Tuesday, September 10, 2013

Wu-Tang Style


The other day I got around to watching The Man with the Iron Fists, which is of course the directorial debut of one of the finest hip-hoppers ever to grace our ears -- one of the core members of Wu-Tang Clan, the RZA (that's pronounced rezza, by the way). Yes, indeed, RZA himself has finally directed a movie, and a kung-fu one at that! So how was it? Well . . .

The RZA as "Black Smith" taking on "Brass Body," played by David Batista.
When I first found out the RZA was directing a kung-fu movie that was being hyped by Quentin Tarantino, my immediate reaction was "gotta see that!" Well, it just so happened that for a while I forgot it existed. Then when I got back from Korea, I realized it had already been released and so I decided to seek it out. Before watching it, though, I plugged a few of my friends -- some of whom were Wu-Tang fans like myself and others who were more well versed in kung-fu films (also like myself) -- who had already seen it for information. Pretty much all of them said it wasn't all that good. Some cited issues with the narrative, some were irked by the lacklustre action, etc. etc. Suffice it to say I came in with fairly low expectations. After all was said and done, however, I was quite entertained.

Lucy Liu as "Lady Blossom," the madam of the local brothel.
Yeah, it was silly and derivative and lacked any sort of complex plot, but honestly I thought it captured the spirit of old-school kung-fu films pretty well. After all, old school kung-fu films really comprised their own genre, and in my opinion they can only be judged in relation to each other.

One of the original posters for The 36th Chamber of Shaolin.
For example, kung-fu films, especially the old Shaw Brothers stuff (if you've ever seen an old kung-fu movie that was dubbed into English, chances are it was produced by SB, which happens to be what the RZA is really into), are not typically compared to the monumental blockbusters of their time. Why is this? Because they were made for a fraction of the budget, had an average run time of 80-90 minutes, emphasized action over plot and character development, were shot, edited, and released in mere months, and were in Chinese or often hilariously dubbed into English. Suffice it to say you're not going to see too many people comparing The 36th Chamber of Shaolin to The Deer Hunter, or perhaps a better example would be the first Superman film. Don't get me wrong, I LOVE 36th Chamber of Shaolin. It's probably one of my favourite films, but its production process, purpose, form, and cultural context are so profoundly different from the two Hollywood films I mention that it would be inappropriate (if not senseless) to compare them.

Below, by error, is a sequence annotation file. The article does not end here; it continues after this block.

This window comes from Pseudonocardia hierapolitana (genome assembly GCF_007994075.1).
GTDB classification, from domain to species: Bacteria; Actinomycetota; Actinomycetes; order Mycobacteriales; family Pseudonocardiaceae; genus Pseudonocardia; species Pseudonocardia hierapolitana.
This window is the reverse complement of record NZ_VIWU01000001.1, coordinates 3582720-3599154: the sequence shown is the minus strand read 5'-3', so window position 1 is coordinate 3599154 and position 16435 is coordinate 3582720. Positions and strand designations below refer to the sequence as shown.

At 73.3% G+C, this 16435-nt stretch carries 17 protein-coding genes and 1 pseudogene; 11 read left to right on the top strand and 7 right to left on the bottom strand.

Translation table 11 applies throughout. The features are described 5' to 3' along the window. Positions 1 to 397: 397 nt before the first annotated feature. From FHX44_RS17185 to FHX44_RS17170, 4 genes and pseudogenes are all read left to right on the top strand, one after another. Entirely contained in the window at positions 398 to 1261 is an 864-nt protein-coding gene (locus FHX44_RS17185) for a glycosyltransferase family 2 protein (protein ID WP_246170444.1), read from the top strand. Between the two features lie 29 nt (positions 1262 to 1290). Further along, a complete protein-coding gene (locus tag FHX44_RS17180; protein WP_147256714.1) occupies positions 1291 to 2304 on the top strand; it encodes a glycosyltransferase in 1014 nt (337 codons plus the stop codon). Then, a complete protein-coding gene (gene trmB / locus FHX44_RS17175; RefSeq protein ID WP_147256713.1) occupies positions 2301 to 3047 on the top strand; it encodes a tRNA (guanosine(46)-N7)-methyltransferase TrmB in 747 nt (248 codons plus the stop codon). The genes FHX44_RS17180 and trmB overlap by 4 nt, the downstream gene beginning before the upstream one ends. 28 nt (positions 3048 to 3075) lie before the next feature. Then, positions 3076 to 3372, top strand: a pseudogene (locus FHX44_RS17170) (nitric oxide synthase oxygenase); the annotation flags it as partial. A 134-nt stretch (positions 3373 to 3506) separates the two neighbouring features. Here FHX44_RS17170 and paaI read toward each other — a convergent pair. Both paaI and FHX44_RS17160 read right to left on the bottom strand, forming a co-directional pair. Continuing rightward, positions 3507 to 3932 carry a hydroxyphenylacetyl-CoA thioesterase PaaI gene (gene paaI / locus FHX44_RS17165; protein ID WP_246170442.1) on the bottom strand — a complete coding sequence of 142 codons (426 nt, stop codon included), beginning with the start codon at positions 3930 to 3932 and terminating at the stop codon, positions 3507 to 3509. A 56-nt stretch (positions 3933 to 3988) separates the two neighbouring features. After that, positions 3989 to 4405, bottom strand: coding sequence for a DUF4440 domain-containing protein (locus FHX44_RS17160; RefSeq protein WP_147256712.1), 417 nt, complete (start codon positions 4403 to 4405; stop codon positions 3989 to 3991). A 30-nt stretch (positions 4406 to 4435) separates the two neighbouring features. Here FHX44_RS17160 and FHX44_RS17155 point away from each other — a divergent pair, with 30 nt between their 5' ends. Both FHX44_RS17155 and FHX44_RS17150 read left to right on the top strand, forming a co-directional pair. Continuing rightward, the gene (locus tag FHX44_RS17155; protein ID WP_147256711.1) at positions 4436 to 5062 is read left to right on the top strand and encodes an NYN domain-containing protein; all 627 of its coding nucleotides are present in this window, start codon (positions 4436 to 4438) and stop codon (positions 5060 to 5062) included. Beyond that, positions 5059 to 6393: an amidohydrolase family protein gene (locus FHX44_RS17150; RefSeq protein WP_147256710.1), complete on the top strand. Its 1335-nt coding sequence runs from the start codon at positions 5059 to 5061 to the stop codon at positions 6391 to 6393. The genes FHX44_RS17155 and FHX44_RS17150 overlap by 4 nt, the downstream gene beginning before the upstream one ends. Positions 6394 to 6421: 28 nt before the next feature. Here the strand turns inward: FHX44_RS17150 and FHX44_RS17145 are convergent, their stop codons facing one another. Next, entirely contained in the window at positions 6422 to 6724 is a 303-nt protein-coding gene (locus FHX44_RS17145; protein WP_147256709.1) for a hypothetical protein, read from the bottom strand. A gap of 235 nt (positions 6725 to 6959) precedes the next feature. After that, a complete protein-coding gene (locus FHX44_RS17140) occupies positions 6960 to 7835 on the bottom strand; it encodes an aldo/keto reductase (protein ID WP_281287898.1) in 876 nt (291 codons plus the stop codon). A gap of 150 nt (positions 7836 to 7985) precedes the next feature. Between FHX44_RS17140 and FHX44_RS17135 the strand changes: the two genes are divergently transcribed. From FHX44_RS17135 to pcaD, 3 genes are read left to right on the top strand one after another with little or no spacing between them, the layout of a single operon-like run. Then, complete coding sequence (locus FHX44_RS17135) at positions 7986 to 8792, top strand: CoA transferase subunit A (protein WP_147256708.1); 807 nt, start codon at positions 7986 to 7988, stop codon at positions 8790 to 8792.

This production still shows "San Te," played by Gordon Liu (who actually appears in Man with the Iron Fists), tackling one of his many trials to achieve Shaolin monkhood, carrying large buckets of water while trying not to get stabbed by his arm knives. 
So why mention this? Because I feel that it is these old movies the RZA was trying to emulate in his Man with the Iron Fists. Some of the complaints I heard about this film were that the characters were archetypal, unrealistic, and not very well developed and the story contained many inconsistencies and non sequiturs. But wouldn't you know it, these are the usual complaints I hear from my uninitiated friends for whom I occasionally screen classic kung-fu films. Do you see what I'm getting at? Whether or not it's a true nod to the classics or just straight-up sloppy film-making, I feel the RZA has actually managed to stay true to the film form of the old '60s, '70s and '80s classic dubbed "ghetto theatre" kung-fu films that inspired him in the first place and that he samples on a regular basis in his tracks.

Here's a screenshot of the "gold ninjas" from another Shaw Brothers classic, Five Element Ninjas, to show you just how ridiculous/awesome these films can get.  
If you watched Man with the Iron Fists and thought it was a sorry ripoff of kung-fu movies, then I entreat thee to watch some of the old Shaw Brothers films and see what I mean. It might give you some new perspectives.

Here's some box art for one of my favorite SB movies, The Kid with the Golden Arm -- likely where RZA got the inspiration for his title. 
 

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